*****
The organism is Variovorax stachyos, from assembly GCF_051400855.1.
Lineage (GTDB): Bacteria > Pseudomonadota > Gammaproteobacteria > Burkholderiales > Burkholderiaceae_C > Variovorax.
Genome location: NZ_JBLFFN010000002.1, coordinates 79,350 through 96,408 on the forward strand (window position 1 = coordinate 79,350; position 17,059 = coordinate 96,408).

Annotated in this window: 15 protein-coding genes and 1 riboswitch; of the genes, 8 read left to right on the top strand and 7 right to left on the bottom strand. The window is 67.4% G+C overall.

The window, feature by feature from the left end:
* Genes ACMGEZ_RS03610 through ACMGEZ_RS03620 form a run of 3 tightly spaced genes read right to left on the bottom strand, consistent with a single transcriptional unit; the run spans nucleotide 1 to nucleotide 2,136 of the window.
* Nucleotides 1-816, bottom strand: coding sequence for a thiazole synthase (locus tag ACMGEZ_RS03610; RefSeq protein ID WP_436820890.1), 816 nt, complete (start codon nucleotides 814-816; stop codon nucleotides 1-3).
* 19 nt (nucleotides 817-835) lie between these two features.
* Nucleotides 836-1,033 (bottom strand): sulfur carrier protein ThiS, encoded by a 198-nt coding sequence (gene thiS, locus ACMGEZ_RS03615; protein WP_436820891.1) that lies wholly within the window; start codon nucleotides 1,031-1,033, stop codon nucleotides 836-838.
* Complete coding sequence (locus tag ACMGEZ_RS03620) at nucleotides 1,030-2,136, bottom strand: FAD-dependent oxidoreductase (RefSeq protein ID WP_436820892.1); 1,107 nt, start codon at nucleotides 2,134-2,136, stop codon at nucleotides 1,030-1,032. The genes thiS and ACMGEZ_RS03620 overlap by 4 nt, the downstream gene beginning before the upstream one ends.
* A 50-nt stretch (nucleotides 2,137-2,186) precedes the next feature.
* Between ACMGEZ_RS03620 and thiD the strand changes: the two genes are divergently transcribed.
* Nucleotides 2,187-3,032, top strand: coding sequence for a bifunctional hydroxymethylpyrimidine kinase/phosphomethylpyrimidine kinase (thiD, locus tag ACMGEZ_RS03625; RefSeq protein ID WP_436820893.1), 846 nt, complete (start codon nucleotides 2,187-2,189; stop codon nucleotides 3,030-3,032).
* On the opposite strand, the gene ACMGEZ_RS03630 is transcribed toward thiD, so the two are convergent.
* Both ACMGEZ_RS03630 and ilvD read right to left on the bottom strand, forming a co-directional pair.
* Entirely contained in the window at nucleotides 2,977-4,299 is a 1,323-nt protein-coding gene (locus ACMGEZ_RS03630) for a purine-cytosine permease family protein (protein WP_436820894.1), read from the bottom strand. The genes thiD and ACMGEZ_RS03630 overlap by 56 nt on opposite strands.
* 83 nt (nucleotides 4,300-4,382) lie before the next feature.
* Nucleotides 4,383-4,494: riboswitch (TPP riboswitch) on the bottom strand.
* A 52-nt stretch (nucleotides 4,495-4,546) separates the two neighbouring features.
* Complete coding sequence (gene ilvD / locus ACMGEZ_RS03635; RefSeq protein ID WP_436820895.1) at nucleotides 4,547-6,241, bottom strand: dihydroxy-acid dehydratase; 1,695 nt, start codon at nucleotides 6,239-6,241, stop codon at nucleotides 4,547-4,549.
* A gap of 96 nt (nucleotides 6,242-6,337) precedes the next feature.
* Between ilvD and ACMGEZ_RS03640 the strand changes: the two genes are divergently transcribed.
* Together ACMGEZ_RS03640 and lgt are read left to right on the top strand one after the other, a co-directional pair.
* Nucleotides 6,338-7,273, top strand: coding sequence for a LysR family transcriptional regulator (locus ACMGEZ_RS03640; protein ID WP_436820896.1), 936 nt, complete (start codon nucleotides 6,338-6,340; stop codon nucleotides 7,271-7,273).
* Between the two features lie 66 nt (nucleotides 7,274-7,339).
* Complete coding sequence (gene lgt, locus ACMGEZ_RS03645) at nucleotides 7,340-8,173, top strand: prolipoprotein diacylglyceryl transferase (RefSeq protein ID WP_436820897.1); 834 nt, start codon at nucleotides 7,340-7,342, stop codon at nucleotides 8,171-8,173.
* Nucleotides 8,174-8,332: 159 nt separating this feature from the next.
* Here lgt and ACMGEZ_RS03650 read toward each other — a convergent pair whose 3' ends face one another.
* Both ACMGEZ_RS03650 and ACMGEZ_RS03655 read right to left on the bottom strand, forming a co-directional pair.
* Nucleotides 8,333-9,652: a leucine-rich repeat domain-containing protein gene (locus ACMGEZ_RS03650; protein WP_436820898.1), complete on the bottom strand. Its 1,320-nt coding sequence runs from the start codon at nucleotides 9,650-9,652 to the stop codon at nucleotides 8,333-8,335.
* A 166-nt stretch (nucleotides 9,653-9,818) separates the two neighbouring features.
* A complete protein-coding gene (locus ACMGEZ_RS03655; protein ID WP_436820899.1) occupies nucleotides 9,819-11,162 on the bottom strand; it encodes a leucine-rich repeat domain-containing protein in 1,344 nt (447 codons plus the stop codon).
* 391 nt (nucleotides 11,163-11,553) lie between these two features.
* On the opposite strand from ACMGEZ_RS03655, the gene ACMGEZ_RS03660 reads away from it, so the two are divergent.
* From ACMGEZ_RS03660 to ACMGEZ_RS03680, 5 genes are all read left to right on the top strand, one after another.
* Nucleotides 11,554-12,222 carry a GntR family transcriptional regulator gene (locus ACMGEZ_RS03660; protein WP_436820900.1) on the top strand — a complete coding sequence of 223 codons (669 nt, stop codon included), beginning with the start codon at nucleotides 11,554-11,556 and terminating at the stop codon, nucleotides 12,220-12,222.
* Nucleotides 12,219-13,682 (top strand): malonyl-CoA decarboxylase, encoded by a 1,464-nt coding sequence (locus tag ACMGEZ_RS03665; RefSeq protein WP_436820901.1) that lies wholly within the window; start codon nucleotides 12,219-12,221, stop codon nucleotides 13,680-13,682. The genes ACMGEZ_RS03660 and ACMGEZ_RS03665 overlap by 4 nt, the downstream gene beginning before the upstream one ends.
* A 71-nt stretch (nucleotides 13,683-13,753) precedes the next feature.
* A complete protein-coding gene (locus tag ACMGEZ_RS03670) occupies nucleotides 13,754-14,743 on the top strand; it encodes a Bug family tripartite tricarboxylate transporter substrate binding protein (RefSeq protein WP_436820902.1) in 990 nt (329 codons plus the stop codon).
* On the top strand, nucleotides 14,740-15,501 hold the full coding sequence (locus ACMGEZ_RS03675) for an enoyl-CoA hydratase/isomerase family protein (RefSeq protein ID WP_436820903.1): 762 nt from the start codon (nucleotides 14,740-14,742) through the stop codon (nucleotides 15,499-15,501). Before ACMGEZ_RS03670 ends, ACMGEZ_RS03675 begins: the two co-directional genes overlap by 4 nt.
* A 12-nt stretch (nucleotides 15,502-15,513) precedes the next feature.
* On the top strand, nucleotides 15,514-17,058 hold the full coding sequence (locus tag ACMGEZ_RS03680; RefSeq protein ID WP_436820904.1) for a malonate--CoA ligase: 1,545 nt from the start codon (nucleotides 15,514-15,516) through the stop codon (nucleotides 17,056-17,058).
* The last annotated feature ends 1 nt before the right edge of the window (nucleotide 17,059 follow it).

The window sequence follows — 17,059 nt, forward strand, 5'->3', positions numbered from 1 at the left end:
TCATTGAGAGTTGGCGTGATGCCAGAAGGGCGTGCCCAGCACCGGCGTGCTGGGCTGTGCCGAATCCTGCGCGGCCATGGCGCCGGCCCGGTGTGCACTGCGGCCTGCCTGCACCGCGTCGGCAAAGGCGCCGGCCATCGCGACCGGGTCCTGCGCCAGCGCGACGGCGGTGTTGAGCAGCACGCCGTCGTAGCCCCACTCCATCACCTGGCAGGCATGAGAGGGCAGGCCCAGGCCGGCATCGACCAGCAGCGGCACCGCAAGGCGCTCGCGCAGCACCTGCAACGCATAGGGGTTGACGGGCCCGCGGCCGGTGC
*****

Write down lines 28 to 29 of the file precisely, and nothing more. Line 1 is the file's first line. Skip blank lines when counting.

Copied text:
* Here lgt and ACMGEZ_RS03650 read toward each other — a convergent pair whose 3' ends face one another.
* Both ACMGEZ_RS03650 and ACMGEZ_RS03655 read right to left on the bottom strand, forming a co-directional pair.